"You must be Tazreen Zaman," I said.

"And you must be Zafar Shah," said Tazreen. She had a deep voice. "I've been expecting you."

We began to walk on the dirt road.

"Is it necessary to shoot the tiger?"

"Civil society has been after me for years. Come, I'll show you."

The village consisted of several huts of bamboo and thatch in circles. It was surrounded on three sides by the forest and in the north by the river. We crossed some huts and stopped at one. Cockerels crowed.

"Dipu! Dipu!" called Tazreen. A tall young man in a lungi and vest came out, holding a piece of cloth to his face and a hurricane lamp in the other hand - the village had no electricity. They spoke rapidly in the local dialect and the man removed the cloth. He raised the lamp to his face.

It was an ugly sight. Nearly the whole of his left jaw was missing and I could see inside his mouth.

"He has to be fed with a tube and he has regular infections, so he's on antibiotics most of the time." She spoke softly to Dipu and he went back inside.

"I'll show you more."

The muezzin called the faithful to prayer.

A couple of houses later, she stopped and called "Karim! Karim!" I could smell the cooking inside. A little child with shaven hair came out and spoke rapidly.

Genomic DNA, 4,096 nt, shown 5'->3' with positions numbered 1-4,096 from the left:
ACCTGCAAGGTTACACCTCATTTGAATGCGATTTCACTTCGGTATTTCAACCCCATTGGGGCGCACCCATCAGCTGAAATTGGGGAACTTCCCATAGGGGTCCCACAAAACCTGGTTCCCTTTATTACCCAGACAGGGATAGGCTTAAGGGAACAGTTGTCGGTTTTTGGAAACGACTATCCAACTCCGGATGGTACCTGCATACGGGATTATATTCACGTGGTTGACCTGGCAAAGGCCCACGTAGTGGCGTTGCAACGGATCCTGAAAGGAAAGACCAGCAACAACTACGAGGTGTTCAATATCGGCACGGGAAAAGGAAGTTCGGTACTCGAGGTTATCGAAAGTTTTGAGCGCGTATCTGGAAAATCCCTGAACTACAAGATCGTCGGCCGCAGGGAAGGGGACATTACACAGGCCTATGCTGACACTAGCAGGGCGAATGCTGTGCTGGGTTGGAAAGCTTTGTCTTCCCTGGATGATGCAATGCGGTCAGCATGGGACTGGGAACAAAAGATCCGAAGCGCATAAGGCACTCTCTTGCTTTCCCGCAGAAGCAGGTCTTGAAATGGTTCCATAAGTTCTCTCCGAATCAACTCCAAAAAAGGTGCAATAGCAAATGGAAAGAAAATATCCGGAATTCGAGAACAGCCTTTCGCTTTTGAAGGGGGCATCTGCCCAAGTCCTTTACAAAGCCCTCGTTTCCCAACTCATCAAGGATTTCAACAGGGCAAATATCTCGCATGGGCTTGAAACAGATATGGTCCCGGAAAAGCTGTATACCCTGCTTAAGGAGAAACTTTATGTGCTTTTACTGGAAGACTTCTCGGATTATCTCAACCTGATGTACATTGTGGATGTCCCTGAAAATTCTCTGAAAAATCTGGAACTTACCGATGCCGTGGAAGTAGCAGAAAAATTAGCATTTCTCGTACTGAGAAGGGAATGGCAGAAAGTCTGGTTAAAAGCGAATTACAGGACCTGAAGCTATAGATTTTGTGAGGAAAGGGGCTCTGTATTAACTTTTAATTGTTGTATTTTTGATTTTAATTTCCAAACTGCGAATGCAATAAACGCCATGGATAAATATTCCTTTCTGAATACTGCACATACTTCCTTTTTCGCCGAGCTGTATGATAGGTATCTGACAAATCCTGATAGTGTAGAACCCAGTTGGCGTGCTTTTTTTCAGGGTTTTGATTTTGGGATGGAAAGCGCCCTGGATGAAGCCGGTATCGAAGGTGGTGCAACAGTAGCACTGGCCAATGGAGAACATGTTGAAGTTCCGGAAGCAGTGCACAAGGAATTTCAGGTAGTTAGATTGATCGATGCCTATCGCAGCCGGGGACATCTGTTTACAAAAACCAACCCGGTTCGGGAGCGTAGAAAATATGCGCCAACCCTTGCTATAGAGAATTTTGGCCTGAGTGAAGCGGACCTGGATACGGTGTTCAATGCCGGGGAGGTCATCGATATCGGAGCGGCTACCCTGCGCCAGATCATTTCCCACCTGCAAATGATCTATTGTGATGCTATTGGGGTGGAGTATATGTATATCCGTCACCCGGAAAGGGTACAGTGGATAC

"Karim has gone out fishing," Tazreen told me. "On one leg."

"What happened?" I asked.

"Tiger clawed his leg; it developed gangrene and had to be amputated. Still, he has to earn a living. But I'll show you more."

I stopped her by the arm.

"That's not necessary. I get the point."

Suddenly, there was wailing and weeping from behind us. We could see a group of men with hurricane lamps gathered about a hut. A woman was crying inside. Tazreen rushed to the spot and spoke to one of the men.

"Crocodile! Grabbed one of the men while fishing," she explained.

She went inside and I waited. Presently she came out and we resumed our walk.

"Tigers! Crocodiles! Snakes!" she exclaimed. "These people live surrounded by danger. The other day a snake bit and killed a child."

Monkeys screeched in the trees overhead. It was nearly dark. We stopped before a bungalow. It was large, made of brick with a tin roof. It was apparently Tazreen's home. There was a garden and a pond attached to it and a perimeter wall.

"You must be wondering. Several villages got together and built me this villa because I shot a few tigers."